An analysis of the teaching of prose literature in grade twelve
LaRochelle, Donald Adrien
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Problem.-- The problem is twofold: (1) to review recent professional literature concerning the teaching of prose literature in high school; and (2) to analyze current textbooks for teaching literature in the twelfth grade. The information gained from these two sources indicates professional recommendations concerning objectives, selection, organization, method, teaching aids, and evaluation in the area of prose literature and the extent to which these recommendations are adopted in a sampling of current textbooks. It was assumed that the suggestions in professional publications, written by experienced teachers who have become authorities in their field, would be representative of the best. The writer felt that the information gained would be of value both to the teaching profession and to himself as a prospective teacher. Scope and limitations of the study.-- 1. The study includes the teaching of prose literature in high school. The review of professional literature is concerned with recommendations concerning purpose, selection, organization, methods, teaching aids, and evaluation. The textbooks represent those in current use. 2. The study is limited to the teaching of prose literature, exclusive of drama, in the senior high school. The textbook analysis is confined to a group of twelve anthologies published since 1940, suitable for use in the twelfth grade. Procedure.-- Current professional publications and a representative group of widely used textbooks were analyzed with reference to the following: 1. Objectives in the teaching of literature 2. Content 3. Organization 4. Methods 5. Teaching aids 6. Evaluation The data were compiled and tabulated. A comparison of the data from the two sources was made and the resulting conclusions reported. Major findings and conclusions.-- In general the textbooks analyzed follow the prescriptions of the authorities in the field, although marked differences occur in certain areas. 1. Objectives.-- Reading for the sake of enjoyment and interest receives great stress by both sources. Of the two, professional publications more often hold broader aims, such as studying literature as an aid to living and to understanding the world and its people; while the textbooks emphasize reading to enrich the personality and to understand the development of American ideals. 2. Selection.-- Both sources place a great deal of importance on the use of material of interest and high literary quality. They agree that the new and the old in literature should serve as bases of study. Professional literature emphasizes that selections should be suited to the individual, but little is said to this effect in the textbooks. Although professional opinion does not recommend the literature of any particular nationality for the twelfth grade, English literature is most frequently presented in the textbooks, with American literature next in frequency. 3. Organization.-- There is complete agreement concerning the employment of a free reading program. Most professional sources advocate organization by theme or topic, but the period approach is still the most popular in the textbooks. Organization by type is recognized as one of less importance by both sources, while none of the textbooks stresses the intensive study of a single author, as suggested on occasion by some educators. The group study of specific selections, correlation of literature with other high-school courses, and the integration of reading, writing, speaking, and listening are recommended by both. 4. Methods.-- Professional sources and the textbooks agree that the study of ideas and creative thinking are of utmost importance as methods of approach to literature. The textbooks, however, are likely to accord the study of character and the study of the author the prominence given to the study of social content and the use of creative activities in the professional publications. The review of professional literature revealed that there is a dwindling interest in the direct study of authors for high-school years. The study of plot, theme, and style is recommended by both. Although considerable is said for the study of the prose types, this method is the most poorly represented in the textbooks. Neither source emphasizes the study of literary history in high school as more than an occasional approach in later years. 5. Audio-visual aids.-- In this area the textbooks fall short of the recommendations of the authorities. None of the twelve textbooks is organized so as to include definite lessons based upon the use of audio-visual aids. Neither are such aids listed or suggested in any order. All of the textbooks do include illustrations and some, time charts. As few as twenty-five activities in the twelve textbooks call, for the use of audio-visual aids. Those mentioned are maps, pictures and illustrations, recordings, samples, works of art, and models. 6. Evaluation.-- Here again the textbooks do not measure up to the recommendations of the authorities for evaluative instruments in the areas of knowledge, information, and understandings; skills and abilities; and attitudes, tastes, and appreciations. Only one of the twelve textbooks includes a concomitant testing program. Suggestions for further study.-- 1. Similar studies on other grade levels 2. An historical development of the teaching of literature 3. A comparative study of success in the teaching of literature through traditional and modern methods 4. The development of tests of attitudes, tastes, and appreciations in literature.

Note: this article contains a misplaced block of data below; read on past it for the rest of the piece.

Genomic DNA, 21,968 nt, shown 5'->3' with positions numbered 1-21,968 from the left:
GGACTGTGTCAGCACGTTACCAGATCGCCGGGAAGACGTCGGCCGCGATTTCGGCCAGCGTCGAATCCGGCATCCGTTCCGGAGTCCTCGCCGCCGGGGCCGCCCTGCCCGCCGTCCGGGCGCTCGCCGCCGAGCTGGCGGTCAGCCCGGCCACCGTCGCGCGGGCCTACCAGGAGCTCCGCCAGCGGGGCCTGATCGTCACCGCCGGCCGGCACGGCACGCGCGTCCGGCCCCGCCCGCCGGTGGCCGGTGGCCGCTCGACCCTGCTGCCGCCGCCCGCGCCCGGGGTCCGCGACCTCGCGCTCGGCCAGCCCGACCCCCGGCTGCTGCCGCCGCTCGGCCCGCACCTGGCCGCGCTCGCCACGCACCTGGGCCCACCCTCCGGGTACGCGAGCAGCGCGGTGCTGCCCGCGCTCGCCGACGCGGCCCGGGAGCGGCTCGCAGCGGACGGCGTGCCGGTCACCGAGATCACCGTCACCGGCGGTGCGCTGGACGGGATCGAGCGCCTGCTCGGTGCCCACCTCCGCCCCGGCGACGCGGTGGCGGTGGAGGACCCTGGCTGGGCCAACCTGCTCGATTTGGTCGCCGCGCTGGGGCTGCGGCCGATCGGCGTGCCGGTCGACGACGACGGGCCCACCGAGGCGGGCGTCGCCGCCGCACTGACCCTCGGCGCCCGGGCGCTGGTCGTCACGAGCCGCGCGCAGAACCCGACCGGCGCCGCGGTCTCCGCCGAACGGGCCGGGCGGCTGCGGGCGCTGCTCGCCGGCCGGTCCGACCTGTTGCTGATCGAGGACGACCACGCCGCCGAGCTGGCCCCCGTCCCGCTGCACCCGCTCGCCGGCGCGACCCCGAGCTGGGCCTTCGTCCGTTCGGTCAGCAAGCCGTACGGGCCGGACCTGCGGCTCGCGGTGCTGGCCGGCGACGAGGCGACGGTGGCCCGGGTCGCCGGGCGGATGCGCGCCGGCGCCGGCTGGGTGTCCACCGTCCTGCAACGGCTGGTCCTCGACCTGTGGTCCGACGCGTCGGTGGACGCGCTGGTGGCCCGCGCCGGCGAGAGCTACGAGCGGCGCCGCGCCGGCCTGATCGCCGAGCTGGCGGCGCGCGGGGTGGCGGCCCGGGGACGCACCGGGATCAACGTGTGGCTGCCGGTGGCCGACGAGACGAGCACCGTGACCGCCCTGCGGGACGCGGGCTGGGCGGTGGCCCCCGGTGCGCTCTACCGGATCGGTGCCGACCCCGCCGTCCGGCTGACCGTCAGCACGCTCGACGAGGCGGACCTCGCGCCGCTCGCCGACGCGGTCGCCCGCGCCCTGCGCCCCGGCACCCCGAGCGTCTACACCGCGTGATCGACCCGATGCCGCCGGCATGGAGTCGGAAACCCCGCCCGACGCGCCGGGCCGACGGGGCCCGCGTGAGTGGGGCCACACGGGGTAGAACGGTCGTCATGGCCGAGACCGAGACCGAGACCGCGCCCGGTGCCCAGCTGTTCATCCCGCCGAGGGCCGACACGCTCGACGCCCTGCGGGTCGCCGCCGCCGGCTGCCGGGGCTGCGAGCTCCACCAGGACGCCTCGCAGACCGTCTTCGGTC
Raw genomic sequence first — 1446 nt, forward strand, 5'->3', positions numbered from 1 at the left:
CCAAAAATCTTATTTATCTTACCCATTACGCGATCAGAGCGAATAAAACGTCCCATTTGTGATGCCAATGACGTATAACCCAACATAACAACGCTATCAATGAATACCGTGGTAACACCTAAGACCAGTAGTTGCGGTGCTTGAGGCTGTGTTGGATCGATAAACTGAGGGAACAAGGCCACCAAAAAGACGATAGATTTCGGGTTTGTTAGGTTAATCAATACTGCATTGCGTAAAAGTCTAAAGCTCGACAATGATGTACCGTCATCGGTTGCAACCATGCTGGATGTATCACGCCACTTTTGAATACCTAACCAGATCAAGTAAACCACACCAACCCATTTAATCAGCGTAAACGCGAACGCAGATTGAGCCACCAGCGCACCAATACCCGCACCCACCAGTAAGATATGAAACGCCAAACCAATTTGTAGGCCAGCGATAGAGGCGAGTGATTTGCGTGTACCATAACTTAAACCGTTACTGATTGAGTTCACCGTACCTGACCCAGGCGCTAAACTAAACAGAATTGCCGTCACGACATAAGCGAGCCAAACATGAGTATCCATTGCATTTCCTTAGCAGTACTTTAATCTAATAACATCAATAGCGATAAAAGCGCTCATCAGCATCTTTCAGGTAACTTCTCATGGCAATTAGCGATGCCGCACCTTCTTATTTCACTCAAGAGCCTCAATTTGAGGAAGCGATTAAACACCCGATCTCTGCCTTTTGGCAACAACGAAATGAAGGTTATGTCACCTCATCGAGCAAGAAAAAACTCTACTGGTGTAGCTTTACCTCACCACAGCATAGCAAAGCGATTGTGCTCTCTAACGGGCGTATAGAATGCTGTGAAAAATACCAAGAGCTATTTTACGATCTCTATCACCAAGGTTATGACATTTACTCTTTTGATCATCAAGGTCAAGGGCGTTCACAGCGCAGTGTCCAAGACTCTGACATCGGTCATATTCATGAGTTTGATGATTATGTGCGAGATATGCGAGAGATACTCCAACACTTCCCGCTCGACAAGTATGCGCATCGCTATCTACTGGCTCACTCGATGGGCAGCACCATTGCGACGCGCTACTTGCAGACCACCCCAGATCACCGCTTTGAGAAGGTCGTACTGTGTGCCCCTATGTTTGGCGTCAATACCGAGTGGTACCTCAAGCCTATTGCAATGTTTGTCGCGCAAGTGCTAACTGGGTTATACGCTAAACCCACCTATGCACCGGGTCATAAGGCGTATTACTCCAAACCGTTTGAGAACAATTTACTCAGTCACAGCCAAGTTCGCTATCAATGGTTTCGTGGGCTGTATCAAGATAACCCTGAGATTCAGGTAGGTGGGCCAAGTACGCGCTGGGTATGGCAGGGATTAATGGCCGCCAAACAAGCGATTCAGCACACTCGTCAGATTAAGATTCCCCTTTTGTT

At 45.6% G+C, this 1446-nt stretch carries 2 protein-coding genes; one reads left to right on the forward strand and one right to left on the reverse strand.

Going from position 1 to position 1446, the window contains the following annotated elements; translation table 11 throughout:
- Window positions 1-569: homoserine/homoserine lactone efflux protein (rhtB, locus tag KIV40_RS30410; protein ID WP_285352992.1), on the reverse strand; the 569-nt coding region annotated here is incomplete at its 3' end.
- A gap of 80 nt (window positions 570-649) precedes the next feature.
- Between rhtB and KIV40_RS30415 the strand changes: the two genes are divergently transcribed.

Thesis (M.A.)--Boston University
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